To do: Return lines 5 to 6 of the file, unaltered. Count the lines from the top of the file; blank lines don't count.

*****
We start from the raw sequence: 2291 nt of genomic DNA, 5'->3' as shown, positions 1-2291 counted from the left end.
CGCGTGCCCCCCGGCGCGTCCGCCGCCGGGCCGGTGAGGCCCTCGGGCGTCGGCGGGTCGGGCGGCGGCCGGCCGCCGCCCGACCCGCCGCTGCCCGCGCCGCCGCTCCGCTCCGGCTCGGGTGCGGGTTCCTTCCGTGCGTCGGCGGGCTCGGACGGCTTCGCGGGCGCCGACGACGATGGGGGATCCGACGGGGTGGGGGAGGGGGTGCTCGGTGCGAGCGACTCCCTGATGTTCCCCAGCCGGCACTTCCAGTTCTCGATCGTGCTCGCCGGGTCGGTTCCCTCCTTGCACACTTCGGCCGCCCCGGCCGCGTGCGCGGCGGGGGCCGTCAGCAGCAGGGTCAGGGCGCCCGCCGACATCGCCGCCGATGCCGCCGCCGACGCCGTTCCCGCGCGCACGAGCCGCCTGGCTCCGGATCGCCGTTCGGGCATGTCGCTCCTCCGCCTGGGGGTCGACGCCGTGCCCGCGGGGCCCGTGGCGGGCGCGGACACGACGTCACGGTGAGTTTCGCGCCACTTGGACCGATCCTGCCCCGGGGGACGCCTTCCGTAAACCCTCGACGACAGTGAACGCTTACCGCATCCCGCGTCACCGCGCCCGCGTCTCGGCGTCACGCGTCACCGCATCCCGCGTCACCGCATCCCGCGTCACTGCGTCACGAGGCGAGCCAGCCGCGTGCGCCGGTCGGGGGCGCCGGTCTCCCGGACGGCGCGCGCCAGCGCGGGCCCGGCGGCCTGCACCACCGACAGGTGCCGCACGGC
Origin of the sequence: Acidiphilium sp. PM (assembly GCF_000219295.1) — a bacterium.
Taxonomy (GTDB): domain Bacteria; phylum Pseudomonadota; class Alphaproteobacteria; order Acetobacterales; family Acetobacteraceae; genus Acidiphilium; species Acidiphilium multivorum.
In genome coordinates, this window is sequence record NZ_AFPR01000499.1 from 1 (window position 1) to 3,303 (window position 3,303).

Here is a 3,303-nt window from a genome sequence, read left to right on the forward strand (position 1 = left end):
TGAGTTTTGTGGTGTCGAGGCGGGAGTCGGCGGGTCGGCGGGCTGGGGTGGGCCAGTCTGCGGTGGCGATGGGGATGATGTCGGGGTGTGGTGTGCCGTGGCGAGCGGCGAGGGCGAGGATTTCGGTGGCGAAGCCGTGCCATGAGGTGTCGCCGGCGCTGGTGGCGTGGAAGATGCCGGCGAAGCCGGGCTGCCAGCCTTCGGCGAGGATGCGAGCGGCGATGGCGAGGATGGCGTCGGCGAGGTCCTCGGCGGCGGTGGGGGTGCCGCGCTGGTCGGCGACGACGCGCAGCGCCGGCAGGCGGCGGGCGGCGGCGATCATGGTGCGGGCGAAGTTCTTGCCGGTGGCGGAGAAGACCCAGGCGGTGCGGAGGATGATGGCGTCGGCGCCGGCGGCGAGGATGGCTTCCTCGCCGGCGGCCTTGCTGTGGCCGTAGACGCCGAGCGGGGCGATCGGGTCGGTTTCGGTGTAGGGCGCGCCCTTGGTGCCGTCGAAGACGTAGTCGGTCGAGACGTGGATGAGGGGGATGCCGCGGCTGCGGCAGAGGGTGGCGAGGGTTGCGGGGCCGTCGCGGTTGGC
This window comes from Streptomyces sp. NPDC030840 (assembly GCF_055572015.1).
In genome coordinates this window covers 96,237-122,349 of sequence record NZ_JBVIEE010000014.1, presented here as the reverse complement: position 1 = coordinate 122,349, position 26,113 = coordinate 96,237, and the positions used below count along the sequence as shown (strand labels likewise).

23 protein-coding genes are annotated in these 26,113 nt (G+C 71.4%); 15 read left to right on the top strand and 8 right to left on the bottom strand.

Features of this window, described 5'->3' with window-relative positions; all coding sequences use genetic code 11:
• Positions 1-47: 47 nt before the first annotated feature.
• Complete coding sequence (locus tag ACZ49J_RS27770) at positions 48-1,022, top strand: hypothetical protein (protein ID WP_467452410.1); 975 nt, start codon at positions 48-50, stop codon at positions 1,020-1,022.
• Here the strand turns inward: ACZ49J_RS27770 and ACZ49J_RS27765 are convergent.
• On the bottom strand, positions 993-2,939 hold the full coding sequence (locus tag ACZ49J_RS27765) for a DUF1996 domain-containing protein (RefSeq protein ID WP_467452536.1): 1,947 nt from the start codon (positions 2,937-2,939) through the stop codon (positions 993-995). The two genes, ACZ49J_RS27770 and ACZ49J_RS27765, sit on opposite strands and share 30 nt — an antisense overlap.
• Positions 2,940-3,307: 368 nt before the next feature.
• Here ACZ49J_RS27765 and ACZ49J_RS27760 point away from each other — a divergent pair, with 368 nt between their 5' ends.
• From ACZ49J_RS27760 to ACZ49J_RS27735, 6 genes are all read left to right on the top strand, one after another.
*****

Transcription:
In genome coordinates, this window is sequence record NZ_AFPR01000499.1 from 1 (window position 1) to 3,303 (window position 3,303).

Here is a 3,303-nt window from a genome sequence, read left to right on the forward strand (position 1 = left end):